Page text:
Why aren’t lemurs found outside of Madagascar?

Madagascar broke away from Africa around 160 million years ago. Lemurs didn’t evolve in Africa until 100 million years later, by which time the Mozambique Channel was 560km (350 miles) wide, but the sea currents at that time flowed strongly towards Madagascar. Chance migrations of lemurs that fell into rivers and were swept out to sea, clinging to floating trees, would have been enough to colonise the island. The ancestral lemurs eventually died out in continental Africa because they were outcompeted by squirrels and monkeys, but by then, continental drift had moved Africa and Madagascar north and the ocean current now flowed away from Madagascar. So lemurs were free to spread across the island without any significant competitors for sustenance or living habitat.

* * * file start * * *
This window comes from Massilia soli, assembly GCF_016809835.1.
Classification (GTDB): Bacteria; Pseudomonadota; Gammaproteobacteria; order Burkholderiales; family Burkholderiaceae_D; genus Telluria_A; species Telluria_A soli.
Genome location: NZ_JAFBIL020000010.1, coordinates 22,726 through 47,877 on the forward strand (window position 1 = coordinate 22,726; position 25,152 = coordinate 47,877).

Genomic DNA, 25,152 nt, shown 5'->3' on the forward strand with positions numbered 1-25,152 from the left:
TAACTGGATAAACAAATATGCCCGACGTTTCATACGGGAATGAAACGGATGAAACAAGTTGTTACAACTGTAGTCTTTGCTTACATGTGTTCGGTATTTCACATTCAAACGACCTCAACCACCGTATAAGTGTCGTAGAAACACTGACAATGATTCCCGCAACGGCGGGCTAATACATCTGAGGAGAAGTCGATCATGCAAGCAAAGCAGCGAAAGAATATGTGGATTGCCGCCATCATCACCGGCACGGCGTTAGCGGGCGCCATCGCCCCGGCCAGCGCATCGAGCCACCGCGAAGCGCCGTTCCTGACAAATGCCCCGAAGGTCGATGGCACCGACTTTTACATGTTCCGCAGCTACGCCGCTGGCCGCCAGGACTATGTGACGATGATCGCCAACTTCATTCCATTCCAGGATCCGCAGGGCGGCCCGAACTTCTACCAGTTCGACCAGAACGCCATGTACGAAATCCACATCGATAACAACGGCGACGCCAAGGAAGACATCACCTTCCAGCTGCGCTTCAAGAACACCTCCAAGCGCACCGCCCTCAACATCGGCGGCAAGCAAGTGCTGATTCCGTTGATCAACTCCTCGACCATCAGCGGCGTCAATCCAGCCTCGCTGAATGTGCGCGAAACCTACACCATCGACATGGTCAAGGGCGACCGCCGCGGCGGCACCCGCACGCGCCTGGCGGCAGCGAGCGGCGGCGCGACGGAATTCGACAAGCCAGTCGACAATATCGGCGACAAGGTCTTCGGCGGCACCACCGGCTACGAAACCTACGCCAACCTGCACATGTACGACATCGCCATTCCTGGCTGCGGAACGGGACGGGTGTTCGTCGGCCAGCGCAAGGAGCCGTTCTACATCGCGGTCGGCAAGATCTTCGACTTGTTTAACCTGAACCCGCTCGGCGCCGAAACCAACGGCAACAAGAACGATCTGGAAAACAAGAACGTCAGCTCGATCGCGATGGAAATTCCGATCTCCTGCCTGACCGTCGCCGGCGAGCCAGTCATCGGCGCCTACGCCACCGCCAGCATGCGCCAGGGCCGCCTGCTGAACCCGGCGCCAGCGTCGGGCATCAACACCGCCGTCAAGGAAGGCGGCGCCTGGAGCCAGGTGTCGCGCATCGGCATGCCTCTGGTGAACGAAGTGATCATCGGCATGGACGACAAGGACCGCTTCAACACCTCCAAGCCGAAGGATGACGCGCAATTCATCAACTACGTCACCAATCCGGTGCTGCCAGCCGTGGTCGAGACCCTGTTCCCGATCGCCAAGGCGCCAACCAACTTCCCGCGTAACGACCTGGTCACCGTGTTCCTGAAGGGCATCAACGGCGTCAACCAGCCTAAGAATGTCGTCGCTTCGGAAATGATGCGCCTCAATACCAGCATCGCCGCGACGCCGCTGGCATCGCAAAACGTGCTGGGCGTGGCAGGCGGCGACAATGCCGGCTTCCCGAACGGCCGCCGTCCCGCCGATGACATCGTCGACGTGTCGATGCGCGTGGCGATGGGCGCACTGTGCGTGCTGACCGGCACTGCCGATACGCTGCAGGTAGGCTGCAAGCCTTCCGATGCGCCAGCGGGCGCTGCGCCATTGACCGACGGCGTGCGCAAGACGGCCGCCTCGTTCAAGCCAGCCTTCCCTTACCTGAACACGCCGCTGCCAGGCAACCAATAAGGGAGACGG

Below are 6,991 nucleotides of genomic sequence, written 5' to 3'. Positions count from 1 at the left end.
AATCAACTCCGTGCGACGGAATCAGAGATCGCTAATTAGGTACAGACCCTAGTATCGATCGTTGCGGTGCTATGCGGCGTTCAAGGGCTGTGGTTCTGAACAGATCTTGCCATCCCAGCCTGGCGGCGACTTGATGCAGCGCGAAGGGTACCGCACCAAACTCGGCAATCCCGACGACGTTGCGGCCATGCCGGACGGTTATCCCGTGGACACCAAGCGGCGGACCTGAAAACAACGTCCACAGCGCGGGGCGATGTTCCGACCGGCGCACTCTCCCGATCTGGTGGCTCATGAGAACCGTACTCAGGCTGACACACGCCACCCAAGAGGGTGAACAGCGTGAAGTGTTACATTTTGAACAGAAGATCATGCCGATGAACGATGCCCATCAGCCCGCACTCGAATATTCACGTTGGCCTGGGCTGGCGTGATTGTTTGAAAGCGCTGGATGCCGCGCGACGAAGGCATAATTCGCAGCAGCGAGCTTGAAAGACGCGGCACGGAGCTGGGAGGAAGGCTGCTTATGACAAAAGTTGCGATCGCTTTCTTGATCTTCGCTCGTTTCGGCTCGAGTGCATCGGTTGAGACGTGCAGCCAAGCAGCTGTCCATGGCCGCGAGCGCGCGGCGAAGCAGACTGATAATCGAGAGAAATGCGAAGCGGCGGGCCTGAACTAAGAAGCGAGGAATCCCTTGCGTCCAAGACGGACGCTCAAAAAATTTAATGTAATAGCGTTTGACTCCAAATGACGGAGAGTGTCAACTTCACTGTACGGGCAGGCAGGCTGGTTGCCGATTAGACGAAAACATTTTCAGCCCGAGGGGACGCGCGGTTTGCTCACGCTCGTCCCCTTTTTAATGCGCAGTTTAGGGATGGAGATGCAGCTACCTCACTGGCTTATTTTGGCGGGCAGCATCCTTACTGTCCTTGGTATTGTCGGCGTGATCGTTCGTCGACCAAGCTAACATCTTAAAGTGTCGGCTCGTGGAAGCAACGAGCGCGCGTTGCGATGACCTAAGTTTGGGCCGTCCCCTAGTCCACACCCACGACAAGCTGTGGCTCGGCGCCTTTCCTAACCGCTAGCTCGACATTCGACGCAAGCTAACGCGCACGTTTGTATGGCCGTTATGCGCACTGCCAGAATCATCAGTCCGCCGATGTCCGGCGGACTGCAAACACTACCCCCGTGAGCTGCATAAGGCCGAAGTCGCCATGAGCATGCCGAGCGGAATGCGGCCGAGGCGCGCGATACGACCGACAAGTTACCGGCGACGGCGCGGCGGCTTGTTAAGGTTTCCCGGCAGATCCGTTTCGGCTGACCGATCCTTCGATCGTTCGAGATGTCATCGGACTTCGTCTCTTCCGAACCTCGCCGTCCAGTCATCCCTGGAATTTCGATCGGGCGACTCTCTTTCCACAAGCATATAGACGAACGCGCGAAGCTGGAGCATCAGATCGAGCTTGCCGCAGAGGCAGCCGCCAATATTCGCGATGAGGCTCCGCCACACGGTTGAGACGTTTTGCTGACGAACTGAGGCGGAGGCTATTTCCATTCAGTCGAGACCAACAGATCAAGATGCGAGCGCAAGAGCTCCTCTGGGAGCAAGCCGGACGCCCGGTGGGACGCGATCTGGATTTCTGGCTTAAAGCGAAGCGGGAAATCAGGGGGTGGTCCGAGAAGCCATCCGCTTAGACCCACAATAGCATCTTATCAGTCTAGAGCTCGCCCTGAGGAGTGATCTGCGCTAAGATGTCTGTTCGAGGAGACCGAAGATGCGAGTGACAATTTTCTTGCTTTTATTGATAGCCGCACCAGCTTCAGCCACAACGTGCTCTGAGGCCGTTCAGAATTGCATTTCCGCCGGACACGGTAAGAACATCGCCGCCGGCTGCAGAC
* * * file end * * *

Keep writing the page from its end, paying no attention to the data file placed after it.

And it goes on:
Also:

10 unbelievable lemur facts 

Say hello to the black-and-white ruffed lemur

Why the silky sifaka is critically endangered 

 

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